Neighbors: Rio Grande too wide |

Neighbors: Rio Grande too wide

Charles Agar
Shane Dooley with Gould Construction, compacts dirt Thursday on the new Rio Grande Trail. (Jordan Curet/The Aspen Times)

Improvements to the Rio Grande Trail on the outskirts of Aspen have made it too wide, say detractors who’ve been watching its transformation.”They think it’s improvement, but they are ruining a pristine area that locals have enjoyed for years,” said Junee Kirk, a resident who lives near the trail.Builders say the project is going as planned and the trail will be better than ever when finished. Crews Thursday were running a 14-foot-wide “blade,” a leveling machine that establishes a smooth grade, followed by a steamroller that compacted the road base in preparation for paving.Kirk estimated the trail is 26 feet wide in places – much wider than planned.”It’s very upsetting to see a trail ruined by the trails department,” Kirk said. “It’s atrocious. It’s not a trail, it’s a road.”

Kirk said she’s not the only one frustrated with the project, and she is disappointed she and others had no voice in the planning.Gould Construction supervisor Mike Woodhams said the company will lay down a 10-foot-wide paved path from the Aspen post office to Cemetery Lane. Within the 20-foot right of way for the project, there will be sections with 4-foot widths of crushed fines for jogging and cross-country skiing, as well as 4 feet of grass in addition to the 10-foot paved path, he said.Woodhams said new sewer lines dictated the width of the excavation in some places, and sewer lines needed to be 10 feet below grade. That meant digging a wide trench to prevent sidewall collapse. There are two areas where the trail splits, and those areas are wider, Woodhams said. This is what he thinks is the source of the local outcry, but said the paved path would not be wider than 10 feet in any section, adding the project will look much better when complete.”This is not the finished product,” said Nathan Ellsworth, who drives the blade. He said people are worried because the job is just bare dirt today: “They see it as it is, and they freak out.”Ellsworth said many people have complained, but added many have come by to compliment the crew on the job. He said workers always stop the machinery when someone comes by, even though the trail is currently closed for paving.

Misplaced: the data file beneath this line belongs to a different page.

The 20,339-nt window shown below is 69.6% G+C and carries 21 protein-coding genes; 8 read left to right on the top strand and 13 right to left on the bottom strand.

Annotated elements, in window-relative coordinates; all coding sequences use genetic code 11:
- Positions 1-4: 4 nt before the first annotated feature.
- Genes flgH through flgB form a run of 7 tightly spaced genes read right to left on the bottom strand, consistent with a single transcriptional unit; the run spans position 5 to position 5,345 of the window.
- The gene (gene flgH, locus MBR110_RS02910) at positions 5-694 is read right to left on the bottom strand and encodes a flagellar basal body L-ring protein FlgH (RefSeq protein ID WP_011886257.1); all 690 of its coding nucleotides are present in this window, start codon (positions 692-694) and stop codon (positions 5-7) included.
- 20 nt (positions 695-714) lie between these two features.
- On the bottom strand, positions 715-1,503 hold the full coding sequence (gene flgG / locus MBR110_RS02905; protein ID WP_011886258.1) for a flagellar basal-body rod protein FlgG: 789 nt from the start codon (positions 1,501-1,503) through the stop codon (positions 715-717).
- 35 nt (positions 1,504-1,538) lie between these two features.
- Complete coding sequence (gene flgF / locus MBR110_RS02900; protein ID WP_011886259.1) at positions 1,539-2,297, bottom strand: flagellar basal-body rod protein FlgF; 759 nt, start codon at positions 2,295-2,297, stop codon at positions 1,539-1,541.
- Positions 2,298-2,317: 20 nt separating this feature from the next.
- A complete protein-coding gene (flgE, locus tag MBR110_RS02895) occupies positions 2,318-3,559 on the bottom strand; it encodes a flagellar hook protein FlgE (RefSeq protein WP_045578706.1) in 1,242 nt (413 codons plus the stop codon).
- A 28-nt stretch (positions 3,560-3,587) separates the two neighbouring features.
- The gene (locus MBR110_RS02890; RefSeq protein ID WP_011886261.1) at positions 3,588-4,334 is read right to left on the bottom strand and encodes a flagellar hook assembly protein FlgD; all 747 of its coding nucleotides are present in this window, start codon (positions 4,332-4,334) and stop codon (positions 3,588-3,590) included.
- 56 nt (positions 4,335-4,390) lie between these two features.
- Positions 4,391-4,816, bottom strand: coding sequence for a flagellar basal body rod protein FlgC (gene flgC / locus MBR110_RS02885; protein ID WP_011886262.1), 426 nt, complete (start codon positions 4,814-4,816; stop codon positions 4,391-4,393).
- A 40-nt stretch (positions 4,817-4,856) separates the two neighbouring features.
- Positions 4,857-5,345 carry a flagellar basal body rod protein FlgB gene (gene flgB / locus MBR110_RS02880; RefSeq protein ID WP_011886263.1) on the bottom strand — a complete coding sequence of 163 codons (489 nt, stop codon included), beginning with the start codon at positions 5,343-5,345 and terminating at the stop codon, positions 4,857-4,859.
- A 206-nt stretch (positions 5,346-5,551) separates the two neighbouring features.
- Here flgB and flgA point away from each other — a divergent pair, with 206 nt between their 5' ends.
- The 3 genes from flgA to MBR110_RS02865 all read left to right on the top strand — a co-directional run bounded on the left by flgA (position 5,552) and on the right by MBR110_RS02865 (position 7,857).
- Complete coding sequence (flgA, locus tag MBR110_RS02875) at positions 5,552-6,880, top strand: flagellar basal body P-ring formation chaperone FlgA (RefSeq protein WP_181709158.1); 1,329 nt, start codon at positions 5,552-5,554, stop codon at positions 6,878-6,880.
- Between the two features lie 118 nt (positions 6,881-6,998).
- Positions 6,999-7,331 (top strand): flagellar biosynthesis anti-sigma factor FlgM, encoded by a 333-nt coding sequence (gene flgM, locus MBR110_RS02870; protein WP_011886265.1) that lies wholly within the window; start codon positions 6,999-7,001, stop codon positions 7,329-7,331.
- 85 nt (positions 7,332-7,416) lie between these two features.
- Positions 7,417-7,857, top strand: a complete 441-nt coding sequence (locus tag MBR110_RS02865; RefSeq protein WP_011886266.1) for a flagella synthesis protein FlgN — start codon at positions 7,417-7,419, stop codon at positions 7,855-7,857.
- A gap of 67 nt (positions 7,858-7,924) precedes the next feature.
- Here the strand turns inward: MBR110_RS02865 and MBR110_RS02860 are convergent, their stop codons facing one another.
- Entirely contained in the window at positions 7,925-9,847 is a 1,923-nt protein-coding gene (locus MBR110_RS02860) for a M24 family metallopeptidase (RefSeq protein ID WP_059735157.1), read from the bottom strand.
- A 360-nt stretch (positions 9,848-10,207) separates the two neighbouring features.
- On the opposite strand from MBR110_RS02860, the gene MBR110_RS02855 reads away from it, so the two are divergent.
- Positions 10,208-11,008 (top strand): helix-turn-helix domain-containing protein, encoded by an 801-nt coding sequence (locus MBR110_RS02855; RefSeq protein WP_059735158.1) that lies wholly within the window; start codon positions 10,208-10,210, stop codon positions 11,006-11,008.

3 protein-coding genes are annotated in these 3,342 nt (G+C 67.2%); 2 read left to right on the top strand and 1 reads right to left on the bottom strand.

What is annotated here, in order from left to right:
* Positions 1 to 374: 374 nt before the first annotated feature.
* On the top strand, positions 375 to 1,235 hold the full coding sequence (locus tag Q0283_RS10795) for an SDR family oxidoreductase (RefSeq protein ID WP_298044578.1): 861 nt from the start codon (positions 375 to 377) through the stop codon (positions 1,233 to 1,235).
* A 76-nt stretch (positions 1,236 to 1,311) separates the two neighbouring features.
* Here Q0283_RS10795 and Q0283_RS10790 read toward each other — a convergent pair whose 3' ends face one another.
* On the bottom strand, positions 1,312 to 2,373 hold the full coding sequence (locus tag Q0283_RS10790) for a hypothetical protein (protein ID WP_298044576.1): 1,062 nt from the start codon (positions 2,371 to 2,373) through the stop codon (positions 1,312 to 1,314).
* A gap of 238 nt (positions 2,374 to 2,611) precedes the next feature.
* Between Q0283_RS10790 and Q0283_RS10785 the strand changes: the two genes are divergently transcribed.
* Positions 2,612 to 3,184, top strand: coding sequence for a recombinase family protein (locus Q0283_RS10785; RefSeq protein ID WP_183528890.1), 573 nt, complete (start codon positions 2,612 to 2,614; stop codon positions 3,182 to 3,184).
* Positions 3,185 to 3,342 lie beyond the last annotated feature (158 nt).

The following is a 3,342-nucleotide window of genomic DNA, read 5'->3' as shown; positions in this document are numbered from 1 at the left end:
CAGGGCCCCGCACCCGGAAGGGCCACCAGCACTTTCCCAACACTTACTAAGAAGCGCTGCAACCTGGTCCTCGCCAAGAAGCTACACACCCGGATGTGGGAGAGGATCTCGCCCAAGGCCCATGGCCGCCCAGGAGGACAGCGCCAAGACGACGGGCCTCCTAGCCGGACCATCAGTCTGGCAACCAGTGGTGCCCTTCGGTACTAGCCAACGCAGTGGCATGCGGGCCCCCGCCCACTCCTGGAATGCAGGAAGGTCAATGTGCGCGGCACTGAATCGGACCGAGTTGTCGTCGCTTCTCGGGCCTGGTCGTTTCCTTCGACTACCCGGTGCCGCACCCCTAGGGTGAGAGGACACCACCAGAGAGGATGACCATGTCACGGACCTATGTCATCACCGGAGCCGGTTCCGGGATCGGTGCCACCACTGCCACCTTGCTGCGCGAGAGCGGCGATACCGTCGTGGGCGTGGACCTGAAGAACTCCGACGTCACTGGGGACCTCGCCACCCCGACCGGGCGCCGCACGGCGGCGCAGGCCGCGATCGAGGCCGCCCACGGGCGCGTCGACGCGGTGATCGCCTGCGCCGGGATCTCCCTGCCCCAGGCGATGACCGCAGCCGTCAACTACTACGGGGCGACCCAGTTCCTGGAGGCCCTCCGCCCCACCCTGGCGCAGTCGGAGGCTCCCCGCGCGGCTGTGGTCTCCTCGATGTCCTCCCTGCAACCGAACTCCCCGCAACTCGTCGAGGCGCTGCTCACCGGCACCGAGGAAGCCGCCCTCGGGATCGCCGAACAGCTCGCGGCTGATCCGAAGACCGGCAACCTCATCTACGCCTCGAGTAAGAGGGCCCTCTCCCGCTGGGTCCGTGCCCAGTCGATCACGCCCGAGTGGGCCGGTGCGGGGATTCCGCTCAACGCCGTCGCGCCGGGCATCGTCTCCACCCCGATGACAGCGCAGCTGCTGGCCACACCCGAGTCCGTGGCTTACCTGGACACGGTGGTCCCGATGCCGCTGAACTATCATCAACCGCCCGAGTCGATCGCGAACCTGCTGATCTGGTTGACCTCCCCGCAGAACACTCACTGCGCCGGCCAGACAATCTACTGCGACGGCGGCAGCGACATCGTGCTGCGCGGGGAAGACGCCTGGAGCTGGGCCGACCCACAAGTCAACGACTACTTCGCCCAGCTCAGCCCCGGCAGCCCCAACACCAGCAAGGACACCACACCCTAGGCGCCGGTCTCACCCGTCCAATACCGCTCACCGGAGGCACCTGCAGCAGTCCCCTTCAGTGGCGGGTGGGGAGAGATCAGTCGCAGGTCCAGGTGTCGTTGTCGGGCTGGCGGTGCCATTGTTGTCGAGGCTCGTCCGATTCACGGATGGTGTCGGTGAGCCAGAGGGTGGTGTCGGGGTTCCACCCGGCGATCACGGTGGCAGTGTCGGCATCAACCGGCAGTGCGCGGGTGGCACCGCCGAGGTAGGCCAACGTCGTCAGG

“I’ve been upset about it since it first began,” said full-time Aspen resident Patti Seifert. “They are taking out the foliage, the serviceberries and the chokecherries along the path.” Seifert is not just worried about the loss of shade, but also said the whole nature of the trail has changed.”It feels like a road,” she said. “The trail system now seems to think that everything has to be completely flat and wide.”Seifert is also frustrated at the long period of construction – more than a year now.Director Dale Will and his Open Space and Trails agency work along with the parks department to lay out the trail. He asked for patience with the project.”The final result of what we’re doing is going to look better than ever,” Will said. “After the vegetation grows back in, people are going to be happy with the results.”Will said planners are making the best of a difficult situation: The trail had to be torn up to accommodate new utilities, sewer and power, and Open Space was making improvements while putting it back together.

“In the past, there were bandit trails for runners looking for soft-trail use,” Will said. With the reconstruction, planners were moving the paved trail farther up hill to make space for a separate soft surface closer to the river. The trails will be separated and bordered by grassy areas, Will said.In the past, the trail saw as many as 400 riders, walkers and runners per day, Will said, and accidents became a problem, adding that Aspen Valley Hospital nicknamed one area “collarbone corner.” In the end, the trail will not just be more safe, but quite attractive, Will said.The Rio Grande project went before the parks department and the Open Space board, as well as the Pitkin County commissioners for approval. The project had lots of public support and ample time for public comment, Will said, adding that people are jumping to conclusions and a lot of the disturbance along the corridor will grow back and the trail will look better than ever.Kirk is still frustrated: “We’re all getting the run-around. We’re just sick over it,” she said.Seifert said she would like planners to reconsider their decision to go ahead with building the trail.Charles Agar’s e-mail address is

Support Local Journalism

Support Local Journalism

Readers around Aspen and Snowmass Village make the Aspen Times’ work possible. Your financial contribution supports our efforts to deliver quality, locally relevant journalism.

Now more than ever, your support is critical to help us keep our community informed about the evolving coronavirus pandemic and the impact it is having locally. Every contribution, however large or small, will make a difference.

Each donation will be used exclusively for the development and creation of increased news coverage.

For tax deductible donations, click here.

Start a dialogue, stay on topic and be civil.
If you don't follow the rules, your comment may be deleted.

User Legend: iconModerator iconTrusted User